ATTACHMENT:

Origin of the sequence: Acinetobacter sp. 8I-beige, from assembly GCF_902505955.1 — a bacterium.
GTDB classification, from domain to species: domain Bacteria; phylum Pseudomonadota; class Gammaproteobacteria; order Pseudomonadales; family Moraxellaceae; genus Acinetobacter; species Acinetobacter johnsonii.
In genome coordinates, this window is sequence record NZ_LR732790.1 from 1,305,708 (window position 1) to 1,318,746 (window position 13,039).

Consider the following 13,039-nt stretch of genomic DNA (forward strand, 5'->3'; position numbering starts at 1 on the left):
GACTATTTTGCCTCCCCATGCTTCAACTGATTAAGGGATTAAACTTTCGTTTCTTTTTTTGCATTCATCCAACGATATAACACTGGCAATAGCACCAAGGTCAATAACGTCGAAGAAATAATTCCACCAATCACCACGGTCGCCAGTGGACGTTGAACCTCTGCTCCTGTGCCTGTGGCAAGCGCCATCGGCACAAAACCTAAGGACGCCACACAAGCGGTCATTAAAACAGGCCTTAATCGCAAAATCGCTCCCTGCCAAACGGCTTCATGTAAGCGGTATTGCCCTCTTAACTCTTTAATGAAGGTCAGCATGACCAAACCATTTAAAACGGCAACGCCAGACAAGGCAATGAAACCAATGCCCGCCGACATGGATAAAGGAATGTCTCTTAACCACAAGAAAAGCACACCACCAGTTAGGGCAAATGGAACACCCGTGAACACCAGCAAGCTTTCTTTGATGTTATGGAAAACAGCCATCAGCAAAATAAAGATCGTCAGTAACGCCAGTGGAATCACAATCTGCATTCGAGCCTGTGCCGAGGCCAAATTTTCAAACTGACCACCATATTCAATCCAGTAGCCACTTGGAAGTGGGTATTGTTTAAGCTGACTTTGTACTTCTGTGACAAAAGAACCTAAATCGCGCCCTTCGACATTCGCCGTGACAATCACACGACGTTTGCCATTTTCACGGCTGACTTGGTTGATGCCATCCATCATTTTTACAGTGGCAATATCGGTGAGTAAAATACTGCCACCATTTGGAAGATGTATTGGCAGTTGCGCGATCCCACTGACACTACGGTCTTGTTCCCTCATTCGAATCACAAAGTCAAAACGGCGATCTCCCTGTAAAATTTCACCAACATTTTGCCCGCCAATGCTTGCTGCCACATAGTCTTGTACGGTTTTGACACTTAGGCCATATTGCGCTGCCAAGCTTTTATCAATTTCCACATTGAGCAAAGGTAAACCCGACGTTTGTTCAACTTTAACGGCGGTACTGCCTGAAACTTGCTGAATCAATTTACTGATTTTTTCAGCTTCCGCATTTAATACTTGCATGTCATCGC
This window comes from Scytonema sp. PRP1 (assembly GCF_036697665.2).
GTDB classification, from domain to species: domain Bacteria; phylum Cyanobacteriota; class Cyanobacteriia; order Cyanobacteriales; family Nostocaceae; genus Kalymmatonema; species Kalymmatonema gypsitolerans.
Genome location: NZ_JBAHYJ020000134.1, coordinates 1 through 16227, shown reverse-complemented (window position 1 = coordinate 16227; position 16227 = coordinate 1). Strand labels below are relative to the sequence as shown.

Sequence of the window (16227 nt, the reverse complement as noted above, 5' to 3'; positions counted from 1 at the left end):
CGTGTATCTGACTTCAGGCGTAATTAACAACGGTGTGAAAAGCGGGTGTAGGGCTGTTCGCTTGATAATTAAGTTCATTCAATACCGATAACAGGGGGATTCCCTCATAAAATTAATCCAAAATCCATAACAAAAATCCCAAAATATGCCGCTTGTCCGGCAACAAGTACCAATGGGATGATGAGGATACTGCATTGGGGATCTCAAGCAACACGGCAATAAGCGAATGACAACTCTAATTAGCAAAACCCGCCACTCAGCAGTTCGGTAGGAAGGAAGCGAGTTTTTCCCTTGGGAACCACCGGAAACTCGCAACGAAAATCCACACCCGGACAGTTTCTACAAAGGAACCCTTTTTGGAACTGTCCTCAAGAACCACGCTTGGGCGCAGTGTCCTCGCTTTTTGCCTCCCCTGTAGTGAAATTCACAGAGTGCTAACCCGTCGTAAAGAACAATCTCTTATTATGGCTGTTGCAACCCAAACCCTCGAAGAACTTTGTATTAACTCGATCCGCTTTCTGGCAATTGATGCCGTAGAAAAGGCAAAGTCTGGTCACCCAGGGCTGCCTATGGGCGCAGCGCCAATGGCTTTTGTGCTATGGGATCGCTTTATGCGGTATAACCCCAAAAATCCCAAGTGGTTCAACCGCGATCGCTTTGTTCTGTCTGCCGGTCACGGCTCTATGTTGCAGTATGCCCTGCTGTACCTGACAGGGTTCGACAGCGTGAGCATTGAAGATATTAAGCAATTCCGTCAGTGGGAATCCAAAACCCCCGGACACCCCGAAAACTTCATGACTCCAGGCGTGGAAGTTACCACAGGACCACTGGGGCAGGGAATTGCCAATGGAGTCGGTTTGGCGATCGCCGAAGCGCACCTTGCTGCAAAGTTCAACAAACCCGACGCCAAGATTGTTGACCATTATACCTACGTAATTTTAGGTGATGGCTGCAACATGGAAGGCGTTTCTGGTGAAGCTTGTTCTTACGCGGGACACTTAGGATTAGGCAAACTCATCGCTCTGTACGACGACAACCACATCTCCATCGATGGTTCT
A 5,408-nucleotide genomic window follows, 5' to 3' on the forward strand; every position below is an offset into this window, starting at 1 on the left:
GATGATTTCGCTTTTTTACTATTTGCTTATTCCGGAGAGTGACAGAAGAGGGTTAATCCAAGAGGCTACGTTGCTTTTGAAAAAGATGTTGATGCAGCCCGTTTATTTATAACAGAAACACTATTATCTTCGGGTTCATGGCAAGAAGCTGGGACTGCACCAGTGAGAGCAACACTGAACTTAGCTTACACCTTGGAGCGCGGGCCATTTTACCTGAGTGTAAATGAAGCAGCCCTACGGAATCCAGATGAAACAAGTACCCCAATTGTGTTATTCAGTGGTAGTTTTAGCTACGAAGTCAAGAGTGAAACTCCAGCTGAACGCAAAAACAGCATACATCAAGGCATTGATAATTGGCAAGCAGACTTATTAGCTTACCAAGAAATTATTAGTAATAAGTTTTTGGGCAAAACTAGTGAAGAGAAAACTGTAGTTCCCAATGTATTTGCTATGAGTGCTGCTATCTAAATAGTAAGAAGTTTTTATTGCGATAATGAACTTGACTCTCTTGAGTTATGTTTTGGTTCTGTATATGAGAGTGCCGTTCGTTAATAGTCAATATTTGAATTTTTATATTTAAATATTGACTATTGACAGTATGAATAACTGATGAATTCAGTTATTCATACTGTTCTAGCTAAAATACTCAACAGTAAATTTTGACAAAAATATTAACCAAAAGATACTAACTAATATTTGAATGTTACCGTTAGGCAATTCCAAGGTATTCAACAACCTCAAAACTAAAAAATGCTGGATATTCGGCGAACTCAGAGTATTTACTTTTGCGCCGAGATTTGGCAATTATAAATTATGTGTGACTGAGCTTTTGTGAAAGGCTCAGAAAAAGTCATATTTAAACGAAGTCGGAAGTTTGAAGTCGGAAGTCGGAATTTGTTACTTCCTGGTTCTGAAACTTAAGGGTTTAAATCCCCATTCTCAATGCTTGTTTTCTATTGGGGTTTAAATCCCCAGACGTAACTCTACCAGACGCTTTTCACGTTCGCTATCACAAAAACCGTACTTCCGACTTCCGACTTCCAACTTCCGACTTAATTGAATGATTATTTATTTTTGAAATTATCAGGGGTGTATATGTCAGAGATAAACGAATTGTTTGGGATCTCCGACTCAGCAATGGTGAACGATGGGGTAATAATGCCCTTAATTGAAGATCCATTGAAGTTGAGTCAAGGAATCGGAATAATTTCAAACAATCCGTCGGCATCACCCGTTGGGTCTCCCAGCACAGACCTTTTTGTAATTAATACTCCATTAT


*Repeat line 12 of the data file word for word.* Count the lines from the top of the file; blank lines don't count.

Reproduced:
GATGATTTCGCTTTTTTACTATTTGCTTATTCCGGAGAGTGACAGAAGAGGGTTAATCCAAGAGGCTACGTTGCTTTTGAAAAAGATGTTGATGCAGCCCGTTTATTTATAACAGAAACACTATTATCTTCGGGTTCATGGCAAGAAGCTGGGACTGCACCAGTGAGAGCAACACTGAACTTAGCTTACACCTTGGAGCGCGGGCCATTTTACCTGAGTGTAAATGAAGCAGCCCTACGGAATCCAGATGAAACAAGTACCCCAATTGTGTTATTCAGTGGTAGTTTTAGCTACGAAGTCAAGAGTGAAACTCCAGCTGAACGCAAAAACAGCATACATCAAGGCATTGATAATTGGCAAGCAGACTTATTAGCTTACCAAGAAATTATTAGTAATAAGTTTTTGGGCAAAACTAGTGAAGAGAAAACTGTAGTTCCCAATGTATTTGCTATGAGTGCTGCTATCTAAATAGTAAGAAGTTTTTATTGCGATAATGAACTTGACTCTCTTGAGTTATGTTTTGGTTCTGTATATGAGAGTGCCGTTCGTTAATAGTCAATATTTGAATTTTTATATTTAAATATTGACTATTGACAGTATGAATAACTGATGAATTCAGTTATTCATACTGTTCTAGCTAAAATACTCAACAGTAAATTTTGACAAAAATATTAACCAAAAGATACTAACTAATATTTGAATGTTACCGTTAGGCAATTCCAAGGTATTCAACAACCTCAAAACTAAAAAATGCTGGATATTCGGCGAACTCAGAGTATTTACTTTTGCGCCGAGATTTGGCAATTATAAATTATGTGTGACTGAGCTTTTGTGAAAGGCTCAGAAAAAGTCATATTTAAACGAAGTCGGAAGTTTGAAGTCGGAAGTCGGAATTTGTTACTTCCTGGTTCTGAAACTTAAGGGTTTAAATCCCCATTCTCAATGCTTGTTTTCTATTGGGGTTTAAATCCCCAGACGTAACTCTACCAGACGCTTTTCACGTTCGCTATCACAAAAACCGTACTTCCGACTTCCGACTTCCAACTTCCGACTTAATTGAATGATTATTTATTTTTGAAATTATCAGGGGTGTATATGTCAGAGATAAACGAATTGTTTGGGATCTCCGACTCAGCAATGGTGAACGATGGGGTAATAATGCCCTTAATTGAAGATCCATTGAAGTTGAGTCAAGGAATCGGAATAATTTCAAACAATCCGTCGGCATCACCCGTTGGGTCTCCCAGCACAGACCTTTTTGTAATTAATACTCCATTAT